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‘Unprepared’ Texas Hikers Suffer Hypothermia in Colorado


Alamosa Volunteer Search and Rescue | Image by Alamosa Volunteer Search and Rescue

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Two Texas hikers had to be rescued last Monday by volunteers after they were “unprepared” for the extreme weather conditions in Colorado.

The Colorado State Patrol dispatched the Alamosa Volunteer Search and Rescue (AVSAR) group around 2:35 a.m. on June 27 after learning that two hikers were suffering from hypothermia while camped near Lake Como in the Sangre de Cristo range.

On Sunday in the late afternoon, the hikers had ventured into the mountain range, intending to set up camp at Lake Como for the night. However, the two did not make it that far and decided to set up camp about a quarter-mile from the lake.

The Lake Como Road was exceedingly dangerous, according to rescue teams when they arrived, because of the excessive rain, significant risk of rockfall, and extremely slippery rocks.

“These hikers were highly unprepared,” said the AVSAR. “They had no extra clothing and no way to stay dry in their tent, with no rain fly. These hikers said they did not understand why it was so cold and rainy in Colorado because it has been ‘so hot in Texas’ where they hike all the time.”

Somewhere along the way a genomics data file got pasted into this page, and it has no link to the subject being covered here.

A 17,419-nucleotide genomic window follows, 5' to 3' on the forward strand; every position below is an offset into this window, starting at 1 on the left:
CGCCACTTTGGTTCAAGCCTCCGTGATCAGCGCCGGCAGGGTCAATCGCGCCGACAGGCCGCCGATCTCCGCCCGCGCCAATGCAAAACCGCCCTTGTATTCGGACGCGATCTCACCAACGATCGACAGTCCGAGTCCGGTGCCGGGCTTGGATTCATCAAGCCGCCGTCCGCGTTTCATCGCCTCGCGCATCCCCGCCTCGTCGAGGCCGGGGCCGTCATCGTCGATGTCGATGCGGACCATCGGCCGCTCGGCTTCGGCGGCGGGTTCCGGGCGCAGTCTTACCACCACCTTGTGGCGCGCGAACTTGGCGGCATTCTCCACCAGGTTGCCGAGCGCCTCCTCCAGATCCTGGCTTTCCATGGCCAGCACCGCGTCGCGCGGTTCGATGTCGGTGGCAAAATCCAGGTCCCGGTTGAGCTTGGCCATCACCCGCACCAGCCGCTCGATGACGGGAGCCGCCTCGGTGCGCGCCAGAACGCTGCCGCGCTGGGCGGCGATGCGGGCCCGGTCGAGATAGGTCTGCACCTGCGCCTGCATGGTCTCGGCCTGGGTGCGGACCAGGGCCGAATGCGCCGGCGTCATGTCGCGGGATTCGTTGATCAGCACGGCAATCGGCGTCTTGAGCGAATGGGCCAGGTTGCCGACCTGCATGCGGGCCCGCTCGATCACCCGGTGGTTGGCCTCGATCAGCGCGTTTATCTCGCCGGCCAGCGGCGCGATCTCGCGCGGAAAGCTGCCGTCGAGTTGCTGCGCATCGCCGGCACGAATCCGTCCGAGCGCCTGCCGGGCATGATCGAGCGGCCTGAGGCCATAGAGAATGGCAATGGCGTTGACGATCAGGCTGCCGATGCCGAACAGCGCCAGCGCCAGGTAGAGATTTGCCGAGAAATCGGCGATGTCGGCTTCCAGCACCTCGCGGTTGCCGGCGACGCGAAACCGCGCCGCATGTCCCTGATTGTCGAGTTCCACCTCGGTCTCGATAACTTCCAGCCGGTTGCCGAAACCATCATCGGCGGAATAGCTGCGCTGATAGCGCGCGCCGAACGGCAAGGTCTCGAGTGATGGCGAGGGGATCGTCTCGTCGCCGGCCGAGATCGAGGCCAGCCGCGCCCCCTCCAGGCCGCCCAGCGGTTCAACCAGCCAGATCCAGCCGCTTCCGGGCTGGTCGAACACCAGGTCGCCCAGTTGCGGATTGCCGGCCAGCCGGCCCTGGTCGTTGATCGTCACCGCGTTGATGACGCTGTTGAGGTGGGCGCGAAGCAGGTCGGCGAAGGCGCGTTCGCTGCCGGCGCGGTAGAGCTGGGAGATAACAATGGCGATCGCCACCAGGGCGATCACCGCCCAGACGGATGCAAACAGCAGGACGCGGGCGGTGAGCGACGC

They reportedly had no extra food, drink, or clothing for the strenuous hike or the night at camp. The two also apparently never looked at any weather forecasts, according to AVSAR.

Rescuers reported that the hikers could not move because they were so cold, and the male subject was vomiting, extremely dehydrated, and suffering from a headache.

Around 8:22 a.m., the subjects were carried down to the Lake Como Road Trailhead by members of the AVSAR team, who also supplied hot water bottles and sugary drinks to rehydrate and warm them. The hikers were then checked out by EMS at the trailhead.

AVSAR warns hikers to always check the forecast of where they will be hiking, purchase adequate equipment to protect against rain and wind, and always carry the 10 essentials.

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